Easter bunnies aren't what they used to be.
The plush toys on store shelves these days are cheaper, often safer, and much, much softer than in bygone days. They represent a small example of a pervasive phenomenon: goods whose quality has improved gradually but significantly over time, without corresponding price increases and or public recognition.
If you shop around, you can find a stuffed Easter bunny for three dollars, as you could in the 1970s. My neighborhood Target is selling two models at that price, the cheapest in a lineup of plush Easter toys that includes offerings for $4.99, $9.99 and $19.99 (for a giant rabbit).
Back in 1970, when I myself was young enough for Easter baskets, Walgreens advertised "plush bunnies in 'hot' colors" for $2.97, along with others for $2.19 and $3.77.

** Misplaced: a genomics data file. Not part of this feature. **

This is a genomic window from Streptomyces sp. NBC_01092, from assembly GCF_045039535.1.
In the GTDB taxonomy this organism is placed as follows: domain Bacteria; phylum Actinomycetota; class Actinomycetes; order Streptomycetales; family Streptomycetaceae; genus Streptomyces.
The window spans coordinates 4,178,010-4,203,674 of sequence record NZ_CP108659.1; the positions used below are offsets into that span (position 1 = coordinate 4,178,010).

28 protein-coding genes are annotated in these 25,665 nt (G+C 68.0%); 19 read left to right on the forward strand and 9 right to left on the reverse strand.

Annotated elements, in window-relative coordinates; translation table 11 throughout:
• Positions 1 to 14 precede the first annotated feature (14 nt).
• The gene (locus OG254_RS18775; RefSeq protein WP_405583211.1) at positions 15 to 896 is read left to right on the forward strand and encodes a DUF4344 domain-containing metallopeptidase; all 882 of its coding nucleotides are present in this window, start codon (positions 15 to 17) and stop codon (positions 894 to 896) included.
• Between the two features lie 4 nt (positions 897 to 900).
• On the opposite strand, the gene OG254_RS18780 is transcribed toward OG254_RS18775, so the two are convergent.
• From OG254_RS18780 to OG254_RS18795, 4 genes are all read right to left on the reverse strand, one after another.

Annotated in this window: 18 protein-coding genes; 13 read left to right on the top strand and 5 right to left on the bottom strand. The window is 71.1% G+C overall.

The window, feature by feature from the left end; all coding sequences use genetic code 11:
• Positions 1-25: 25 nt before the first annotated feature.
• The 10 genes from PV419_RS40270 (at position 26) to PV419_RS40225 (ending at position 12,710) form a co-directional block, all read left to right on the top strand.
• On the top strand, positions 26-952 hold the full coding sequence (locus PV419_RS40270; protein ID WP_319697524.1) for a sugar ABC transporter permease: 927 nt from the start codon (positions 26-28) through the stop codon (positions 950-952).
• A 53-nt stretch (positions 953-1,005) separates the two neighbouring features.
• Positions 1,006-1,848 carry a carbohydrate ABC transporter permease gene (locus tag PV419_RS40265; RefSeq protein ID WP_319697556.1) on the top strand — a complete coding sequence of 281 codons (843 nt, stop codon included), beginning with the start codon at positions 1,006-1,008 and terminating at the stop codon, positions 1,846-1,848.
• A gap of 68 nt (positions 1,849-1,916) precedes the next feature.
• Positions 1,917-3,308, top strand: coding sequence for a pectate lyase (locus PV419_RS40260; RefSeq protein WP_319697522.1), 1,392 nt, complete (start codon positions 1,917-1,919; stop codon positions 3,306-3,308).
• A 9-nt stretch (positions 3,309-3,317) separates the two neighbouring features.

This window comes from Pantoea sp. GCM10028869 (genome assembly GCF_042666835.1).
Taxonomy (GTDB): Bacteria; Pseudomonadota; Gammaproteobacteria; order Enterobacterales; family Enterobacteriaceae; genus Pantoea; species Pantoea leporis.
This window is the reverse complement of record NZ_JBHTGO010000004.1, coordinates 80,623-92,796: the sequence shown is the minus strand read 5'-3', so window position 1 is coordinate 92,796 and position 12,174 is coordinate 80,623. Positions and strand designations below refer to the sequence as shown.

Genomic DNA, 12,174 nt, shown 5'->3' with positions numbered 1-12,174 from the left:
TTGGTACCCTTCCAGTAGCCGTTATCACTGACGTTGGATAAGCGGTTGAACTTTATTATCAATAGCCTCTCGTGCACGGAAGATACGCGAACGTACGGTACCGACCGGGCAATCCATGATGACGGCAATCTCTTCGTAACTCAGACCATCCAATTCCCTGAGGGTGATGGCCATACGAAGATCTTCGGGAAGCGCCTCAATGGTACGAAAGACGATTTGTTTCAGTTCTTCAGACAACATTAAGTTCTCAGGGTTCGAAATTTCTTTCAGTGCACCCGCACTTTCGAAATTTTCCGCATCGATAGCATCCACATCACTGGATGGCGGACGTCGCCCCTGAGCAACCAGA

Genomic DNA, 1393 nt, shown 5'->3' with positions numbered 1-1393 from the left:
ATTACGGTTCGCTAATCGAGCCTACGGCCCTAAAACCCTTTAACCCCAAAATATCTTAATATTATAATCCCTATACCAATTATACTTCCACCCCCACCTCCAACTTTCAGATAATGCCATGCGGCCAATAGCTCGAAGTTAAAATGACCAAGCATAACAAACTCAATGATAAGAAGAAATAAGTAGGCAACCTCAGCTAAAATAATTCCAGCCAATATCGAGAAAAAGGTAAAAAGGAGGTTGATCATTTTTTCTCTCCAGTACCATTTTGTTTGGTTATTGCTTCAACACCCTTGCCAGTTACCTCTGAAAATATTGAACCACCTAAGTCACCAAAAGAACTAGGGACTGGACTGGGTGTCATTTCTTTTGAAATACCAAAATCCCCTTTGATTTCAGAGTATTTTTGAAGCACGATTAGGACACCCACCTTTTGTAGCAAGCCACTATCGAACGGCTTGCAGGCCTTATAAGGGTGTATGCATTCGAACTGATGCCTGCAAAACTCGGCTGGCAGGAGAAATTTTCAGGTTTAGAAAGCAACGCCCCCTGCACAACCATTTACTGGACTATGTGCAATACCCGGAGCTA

The $2.97 bunny from 1970 was probably bigger than today's $2.99 model, but keep in mind that these prices are not corrected for inflation. The 1970 bunny would cost$17.97 in today's dollars. Or, to use another benchmark, the federal minimum wage in 1970 was $1.45 -- about half the price of one of those Walgreens bunnies -- compared with today's minimum of $7.25, more than double the price of the Target ones. Earning enough to buy the 1970 bunny required 123 minutes of minimum-wage labor versus about 25 minutes today.
Three-dollar bunnies are low-profit items designed to get people in the store and stimulate impulse buying. But the broad pattern applies to more expensive stuffed animals as well: Prices have stayed low. For that, you can thank intense international competition.
Like apparel manufacturing, making plush stuffed animals is a labor-intensive that, beginning with Japan in the 1960s, has served as an early stage in economic development for East Asian countries. Stuffed-toy production moved to South Korea in the 1980s, then to Taiwan, "and then from Taiwan to southern China, then from southern China to northern China, and then from northern China to Indonesia, Vietnam and such," explained Monica Fitzhugh, the California- based director of product development for Aurora World, founded in Seoul.